WICHITA – Wesley Woodlawn Hospital & ER, a campus of Wesley Medical Center, recently underwent its one-year survey for NICHE certification and excelled to Level III “senior-friendly” status. NICHE was instituted at Wesley Woodlawn in June 2014 as the hospital committed itself to evaluating its practices and knowledge base for its largest and most vulnerable patient population: senior citizens.
“Our nursing goals have been blown out of the water,” said Laura Stofferson, Wesley Woodlawn’s associate chief nursing officer, who organized the NICHE program. NICHE stands for Nurses Improving Care for Healthsystem Elders. “I couldn’t be more proud of the work our team has done.”
At Wesley Woodlawn – formerly known as Galichia Heart Hospital – a cadre of nurses, unit clerks and other staff have dedicated themselves to a better understanding of what older patients go through when they are hospitalized. These employees have undergone sensitivity training through a workshop held regularly at Wesley Woodlawn that rather literally puts employees in the shoes of an elderly patient.
“When an older patient comes into a hospital – especially if he or she comes in acutely as an unplanned admission – everything changes, making the experience much more difficult and anxiety-producing,” said Meg Gaston, RN, geriatric nurse navigator and Wesley Woodlawn’s NICHE coordinator. “Sensitivity training boils down to putting yourself in the patients’ shoes and then remembering that. Take it with you. Know what to look for.”
This committed approach to empathetic and compassionate care has propelled the hospital’s year-old NICHE program into its senior-friendly level at least a year ahead of a typical hospital’s progression, putting Wesley Woodlawn’s program just one category away from “Exemplar” – the highest rating in the NICHE pantheon of achievements.
That was partly due to the commitment by Wesley Woodlawn employees over and beyond the program’s original goals. For 2015-16, the hospital’s NICHE goals were to have four RNs certified as geriatric resource nurses and two unit assistants certified as geriatric patient care associates. To date, however, Wesley Woodlawn boasts 18 nurses and 11 unit assistants achieving those certifications.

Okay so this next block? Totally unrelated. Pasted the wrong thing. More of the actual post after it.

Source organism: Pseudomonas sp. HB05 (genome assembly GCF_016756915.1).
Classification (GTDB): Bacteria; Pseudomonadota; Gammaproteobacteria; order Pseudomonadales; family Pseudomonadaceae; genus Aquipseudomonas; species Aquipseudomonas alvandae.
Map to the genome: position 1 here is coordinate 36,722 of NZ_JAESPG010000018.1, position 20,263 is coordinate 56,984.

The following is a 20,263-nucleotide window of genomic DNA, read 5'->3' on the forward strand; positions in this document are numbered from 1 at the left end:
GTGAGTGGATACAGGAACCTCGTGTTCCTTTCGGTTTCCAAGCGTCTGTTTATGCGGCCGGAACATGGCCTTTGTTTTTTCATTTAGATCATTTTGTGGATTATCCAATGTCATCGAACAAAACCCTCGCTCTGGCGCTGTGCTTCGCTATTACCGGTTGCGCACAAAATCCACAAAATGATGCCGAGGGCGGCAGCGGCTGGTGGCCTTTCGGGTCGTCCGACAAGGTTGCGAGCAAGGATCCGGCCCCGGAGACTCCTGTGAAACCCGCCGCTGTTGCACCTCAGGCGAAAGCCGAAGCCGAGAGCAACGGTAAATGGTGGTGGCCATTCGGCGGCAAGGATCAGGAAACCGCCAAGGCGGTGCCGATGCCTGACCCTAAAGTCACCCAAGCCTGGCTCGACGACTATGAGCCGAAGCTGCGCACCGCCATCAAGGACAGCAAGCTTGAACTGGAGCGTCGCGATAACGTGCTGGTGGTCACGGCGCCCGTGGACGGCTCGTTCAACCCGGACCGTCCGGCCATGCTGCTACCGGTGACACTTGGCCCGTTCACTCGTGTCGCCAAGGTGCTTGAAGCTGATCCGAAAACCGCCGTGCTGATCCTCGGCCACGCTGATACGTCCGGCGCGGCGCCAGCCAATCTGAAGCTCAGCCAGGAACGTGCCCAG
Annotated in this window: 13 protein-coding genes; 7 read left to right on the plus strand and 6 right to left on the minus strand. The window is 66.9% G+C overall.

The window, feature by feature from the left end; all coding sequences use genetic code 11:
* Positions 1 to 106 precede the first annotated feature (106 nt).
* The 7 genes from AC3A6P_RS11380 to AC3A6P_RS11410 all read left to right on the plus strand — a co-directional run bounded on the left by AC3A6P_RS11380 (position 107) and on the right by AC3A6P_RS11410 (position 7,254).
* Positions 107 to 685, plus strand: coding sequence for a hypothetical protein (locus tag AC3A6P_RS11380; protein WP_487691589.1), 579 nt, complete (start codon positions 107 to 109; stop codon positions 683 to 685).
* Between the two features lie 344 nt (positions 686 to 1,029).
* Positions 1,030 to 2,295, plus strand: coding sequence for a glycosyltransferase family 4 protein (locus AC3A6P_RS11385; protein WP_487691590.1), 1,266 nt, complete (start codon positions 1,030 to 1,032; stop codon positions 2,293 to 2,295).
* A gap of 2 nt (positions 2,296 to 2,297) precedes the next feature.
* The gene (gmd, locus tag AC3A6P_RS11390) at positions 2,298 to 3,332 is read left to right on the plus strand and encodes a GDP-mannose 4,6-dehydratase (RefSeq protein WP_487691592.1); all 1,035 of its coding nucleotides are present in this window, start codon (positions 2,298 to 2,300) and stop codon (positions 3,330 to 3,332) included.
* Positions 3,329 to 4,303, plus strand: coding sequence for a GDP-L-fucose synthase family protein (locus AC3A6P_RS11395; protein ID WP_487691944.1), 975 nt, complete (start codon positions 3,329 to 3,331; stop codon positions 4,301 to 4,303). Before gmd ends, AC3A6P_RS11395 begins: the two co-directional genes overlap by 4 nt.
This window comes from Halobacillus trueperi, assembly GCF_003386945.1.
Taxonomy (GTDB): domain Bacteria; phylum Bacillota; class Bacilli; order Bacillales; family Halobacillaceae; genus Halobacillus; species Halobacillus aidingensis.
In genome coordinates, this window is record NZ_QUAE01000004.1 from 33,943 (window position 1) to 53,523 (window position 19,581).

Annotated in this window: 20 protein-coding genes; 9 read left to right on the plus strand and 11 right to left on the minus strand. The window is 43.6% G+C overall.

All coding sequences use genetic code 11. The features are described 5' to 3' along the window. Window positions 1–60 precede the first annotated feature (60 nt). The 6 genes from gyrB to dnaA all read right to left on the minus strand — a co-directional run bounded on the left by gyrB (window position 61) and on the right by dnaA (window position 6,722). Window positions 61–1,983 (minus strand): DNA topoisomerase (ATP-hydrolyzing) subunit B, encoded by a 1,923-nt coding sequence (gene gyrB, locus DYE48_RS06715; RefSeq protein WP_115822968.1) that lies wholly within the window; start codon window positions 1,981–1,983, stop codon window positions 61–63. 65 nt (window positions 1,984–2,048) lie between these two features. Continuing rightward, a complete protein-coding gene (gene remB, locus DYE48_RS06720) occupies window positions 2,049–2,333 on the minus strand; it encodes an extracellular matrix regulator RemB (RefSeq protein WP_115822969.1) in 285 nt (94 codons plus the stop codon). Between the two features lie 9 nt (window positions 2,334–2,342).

Sensitivity training makes sense for Wesley Woodlawn where, on average, about 75 percent of the hospital’s patients are 65 years or older. Many of these patients require special care with everything from nutrition to discharge instructions.
“Our senior population has special needs when they are hospitalized,” Gaston said. “Medications affect them differently, they have different mobility challenges, and there’s a lot we can do from a clinical standpoint to improve outcomes and satisfaction for our elder patients and their families.”
That’s where the sensitivity training comes in. At a training session, employees are greeted with a baggie full of odds and ends, including cotton balls, caps to needles, popcorn kernels and rubber bands. For the duration of the workshop, they are to participate with cotton balls in their ears, their shoelaces tied together and popcorn kernels in their shoes, among other things.
“We try to mimic what a lot of our elderly patients go through,” Gaston said. “How frustrating it is for patients suffering from anything from sensory loss to vision or hearing impairments to do the daily tasks we expect them to do and do correctly. They come in, and we think they’re non-compliant. More often than not, they have extraneous challenges we take for granted.”
Training participants are also asked to sit on the caps and lids, wear thick glasses and gloves and try to sort pills, and then, in a grand finale of sorts, be spoon-fed pureed food by the person sitting across from them.
“Ultimately, these trainings help us recognize strategies, skills and changes in our environment of care that improve the service we provide to our senior population,” said Wesley Woodlawn CEO Steve Edgar. “With this special focus on seniors – coupled with our growing number of services and technologies – we continue to be the expert choice for a wide variety of patient needs.”
The hospital will continue to engage in an annual program evaluation process to continue its “senior-friendly” certification. For more information about Wesley Woodlawn and its services, please visit www.wesleymc.com.
Wesley Healthcare is the region’s leading acute care hospital network providing a full range of diagnostic and treatment services for patients throughout Kansas and northern Oklahoma since 1912. As a leader in Overall Recommended Care in national surveys, Wesley Medical Center treats more than 24,000 patients annually and delivers more than 6,000 babies – more than any hospital in a 13-state region. Wesley provides the most extensive emergency network in Wichita, with Wesley ER, Wesley West ER, Wesley Woodlawn ER, the region’s only pediatric ER and soon, Wesley Derby ER. Wesley owns and operates Wesley Woodlawn Hospital & ER, multiple WesleyCare clinics and is currently building the region’s only dedicated children’s hospital – Wesley Children’s Hospital. To learn more about Wesley Healthcare, please visit www.wesleymc.com.
NICHE (Nurses Improving Care for Healthsystem Elders) is an international program designed to help hospitals improve the care of older adults. The vision of NICHE is for all patients 65 and over to be given sensitive and exemplary care. The mission of NICHE is to provide principles and tools to stimulate a change in the culture of healthcare facilities to achieve patient-centered care for older adults. NICHE, based at the NYU College of Nursing and comprised of a network of hospitals and healthcare facilities in 46 states, Canada and Bermuda, engages hospitals and their affiliates in achieving and sustaining the NICHE designation. For more information, visit www.nicheprogram.org.